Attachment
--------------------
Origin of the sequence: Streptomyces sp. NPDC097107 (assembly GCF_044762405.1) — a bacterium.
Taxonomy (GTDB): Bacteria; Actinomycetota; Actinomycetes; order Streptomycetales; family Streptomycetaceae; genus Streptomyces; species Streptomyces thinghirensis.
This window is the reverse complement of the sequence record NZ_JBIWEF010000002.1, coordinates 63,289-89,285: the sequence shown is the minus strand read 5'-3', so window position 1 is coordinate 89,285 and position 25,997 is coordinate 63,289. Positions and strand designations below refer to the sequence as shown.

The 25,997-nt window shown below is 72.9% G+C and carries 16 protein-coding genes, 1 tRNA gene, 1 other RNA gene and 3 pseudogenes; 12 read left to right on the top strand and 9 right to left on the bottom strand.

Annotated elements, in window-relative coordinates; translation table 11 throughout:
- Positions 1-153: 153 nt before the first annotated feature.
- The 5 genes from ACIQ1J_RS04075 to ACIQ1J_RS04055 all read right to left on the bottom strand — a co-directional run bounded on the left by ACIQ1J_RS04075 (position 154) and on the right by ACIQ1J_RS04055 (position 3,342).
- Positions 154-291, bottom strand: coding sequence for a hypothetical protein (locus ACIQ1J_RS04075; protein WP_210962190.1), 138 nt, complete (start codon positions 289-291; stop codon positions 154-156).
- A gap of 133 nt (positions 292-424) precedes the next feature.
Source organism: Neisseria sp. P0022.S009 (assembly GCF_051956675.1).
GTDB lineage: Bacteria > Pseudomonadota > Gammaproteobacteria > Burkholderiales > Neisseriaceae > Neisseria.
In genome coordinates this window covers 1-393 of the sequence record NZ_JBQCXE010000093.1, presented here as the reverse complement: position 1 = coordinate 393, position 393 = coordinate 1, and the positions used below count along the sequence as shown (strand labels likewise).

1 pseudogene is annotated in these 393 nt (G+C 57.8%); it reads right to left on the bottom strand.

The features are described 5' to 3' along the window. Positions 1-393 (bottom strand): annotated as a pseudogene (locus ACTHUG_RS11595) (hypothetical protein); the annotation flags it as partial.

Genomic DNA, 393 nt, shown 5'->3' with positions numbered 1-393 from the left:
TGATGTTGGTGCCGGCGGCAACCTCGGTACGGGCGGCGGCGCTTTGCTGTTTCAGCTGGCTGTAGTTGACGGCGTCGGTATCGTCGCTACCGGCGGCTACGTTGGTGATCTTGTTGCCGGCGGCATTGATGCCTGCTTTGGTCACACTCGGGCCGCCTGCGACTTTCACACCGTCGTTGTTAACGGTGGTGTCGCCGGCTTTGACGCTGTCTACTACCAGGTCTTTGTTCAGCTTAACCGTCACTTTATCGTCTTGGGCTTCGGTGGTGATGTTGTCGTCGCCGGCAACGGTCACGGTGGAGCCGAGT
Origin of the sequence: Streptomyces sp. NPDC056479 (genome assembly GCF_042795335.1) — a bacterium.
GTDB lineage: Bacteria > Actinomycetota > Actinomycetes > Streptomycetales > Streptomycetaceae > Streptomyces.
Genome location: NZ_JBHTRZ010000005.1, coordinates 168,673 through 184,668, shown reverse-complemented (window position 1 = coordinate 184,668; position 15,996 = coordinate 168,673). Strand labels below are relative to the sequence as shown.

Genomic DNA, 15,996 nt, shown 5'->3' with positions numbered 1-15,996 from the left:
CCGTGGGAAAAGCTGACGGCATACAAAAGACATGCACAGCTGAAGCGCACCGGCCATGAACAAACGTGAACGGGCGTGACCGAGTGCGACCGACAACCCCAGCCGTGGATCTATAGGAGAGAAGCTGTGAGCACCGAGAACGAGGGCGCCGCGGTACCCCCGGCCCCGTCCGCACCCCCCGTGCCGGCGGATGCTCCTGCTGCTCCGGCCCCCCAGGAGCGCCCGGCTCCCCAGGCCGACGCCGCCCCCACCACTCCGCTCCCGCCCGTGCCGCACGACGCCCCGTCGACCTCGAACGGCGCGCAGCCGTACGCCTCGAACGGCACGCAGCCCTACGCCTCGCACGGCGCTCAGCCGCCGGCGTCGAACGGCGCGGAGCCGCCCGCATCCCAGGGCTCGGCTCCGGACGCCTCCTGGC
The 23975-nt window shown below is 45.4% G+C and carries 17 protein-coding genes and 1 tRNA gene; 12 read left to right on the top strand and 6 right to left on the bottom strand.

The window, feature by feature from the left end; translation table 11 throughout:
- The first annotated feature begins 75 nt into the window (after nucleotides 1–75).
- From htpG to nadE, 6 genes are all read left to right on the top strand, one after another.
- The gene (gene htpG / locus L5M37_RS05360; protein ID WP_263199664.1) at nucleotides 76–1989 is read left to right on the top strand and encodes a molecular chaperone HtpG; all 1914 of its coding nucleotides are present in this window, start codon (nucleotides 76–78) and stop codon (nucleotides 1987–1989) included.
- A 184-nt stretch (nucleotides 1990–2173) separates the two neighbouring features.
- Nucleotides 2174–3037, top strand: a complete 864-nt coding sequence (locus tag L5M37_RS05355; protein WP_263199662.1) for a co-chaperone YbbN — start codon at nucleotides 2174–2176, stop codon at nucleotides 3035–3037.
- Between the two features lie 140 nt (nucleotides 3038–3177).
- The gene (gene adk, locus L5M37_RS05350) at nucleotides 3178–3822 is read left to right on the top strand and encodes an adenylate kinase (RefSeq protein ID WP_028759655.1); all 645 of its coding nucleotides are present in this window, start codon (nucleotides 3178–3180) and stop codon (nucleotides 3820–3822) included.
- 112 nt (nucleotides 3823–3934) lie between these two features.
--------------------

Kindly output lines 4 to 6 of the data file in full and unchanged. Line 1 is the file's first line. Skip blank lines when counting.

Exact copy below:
The 25,997-nt window shown below is 72.9% G+C and carries 16 protein-coding genes, 1 tRNA gene, 1 other RNA gene and 3 pseudogenes; 12 read left to right on the top strand and 9 right to left on the bottom strand.

Annotated elements, in window-relative coordinates; translation table 11 throughout:
- Positions 1-153: 153 nt before the first annotated feature.